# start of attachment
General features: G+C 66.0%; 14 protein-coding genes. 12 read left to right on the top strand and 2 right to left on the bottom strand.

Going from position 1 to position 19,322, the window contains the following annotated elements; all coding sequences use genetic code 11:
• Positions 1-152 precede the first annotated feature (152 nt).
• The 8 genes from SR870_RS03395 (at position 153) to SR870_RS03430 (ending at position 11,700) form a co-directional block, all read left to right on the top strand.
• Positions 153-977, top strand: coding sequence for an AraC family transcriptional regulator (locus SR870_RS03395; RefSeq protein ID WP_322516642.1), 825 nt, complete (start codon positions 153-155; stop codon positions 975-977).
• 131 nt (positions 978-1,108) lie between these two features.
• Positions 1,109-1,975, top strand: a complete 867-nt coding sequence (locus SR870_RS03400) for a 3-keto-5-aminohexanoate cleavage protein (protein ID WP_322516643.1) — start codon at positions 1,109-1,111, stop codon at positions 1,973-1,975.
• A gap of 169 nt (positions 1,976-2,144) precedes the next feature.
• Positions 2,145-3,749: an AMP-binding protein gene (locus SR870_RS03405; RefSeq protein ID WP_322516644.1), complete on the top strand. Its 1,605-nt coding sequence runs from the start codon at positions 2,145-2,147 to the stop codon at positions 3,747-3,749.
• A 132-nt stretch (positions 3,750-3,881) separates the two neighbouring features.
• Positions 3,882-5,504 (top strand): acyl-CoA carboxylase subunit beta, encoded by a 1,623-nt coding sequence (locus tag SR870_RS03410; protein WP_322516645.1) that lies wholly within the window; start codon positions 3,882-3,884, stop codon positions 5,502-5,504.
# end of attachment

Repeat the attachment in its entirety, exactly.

General features: G+C 66.0%; 14 protein-coding genes. 12 read left to right on the top strand and 2 right to left on the bottom strand.

Going from position 1 to position 19,322, the window contains the following annotated elements; all coding sequences use genetic code 11:
• Positions 1-152 precede the first annotated feature (152 nt).
• The 8 genes from SR870_RS03395 (at position 153) to SR870_RS03430 (ending at position 11,700) form a co-directional block, all read left to right on the top strand.
• Positions 153-977, top strand: coding sequence for an AraC family transcriptional regulator (locus SR870_RS03395; RefSeq protein ID WP_322516642.1), 825 nt, complete (start codon positions 153-155; stop codon positions 975-977).
• 131 nt (positions 978-1,108) lie between these two features.
• Positions 1,109-1,975, top strand: a complete 867-nt coding sequence (locus SR870_RS03400) for a 3-keto-5-aminohexanoate cleavage protein (protein ID WP_322516643.1) — start codon at positions 1,109-1,111, stop codon at positions 1,973-1,975.
• A gap of 169 nt (positions 1,976-2,144) precedes the next feature.
• Positions 2,145-3,749: an AMP-binding protein gene (locus SR870_RS03405; RefSeq protein ID WP_322516644.1), complete on the top strand. Its 1,605-nt coding sequence runs from the start codon at positions 2,145-2,147 to the stop codon at positions 3,747-3,749.
• A 132-nt stretch (positions 3,750-3,881) separates the two neighbouring features.
• Positions 3,882-5,504 (top strand): acyl-CoA carboxylase subunit beta, encoded by a 1,623-nt coding sequence (locus tag SR870_RS03410; protein WP_322516645.1) that lies wholly within the window; start codon positions 3,882-3,884, stop codon positions 5,502-5,504.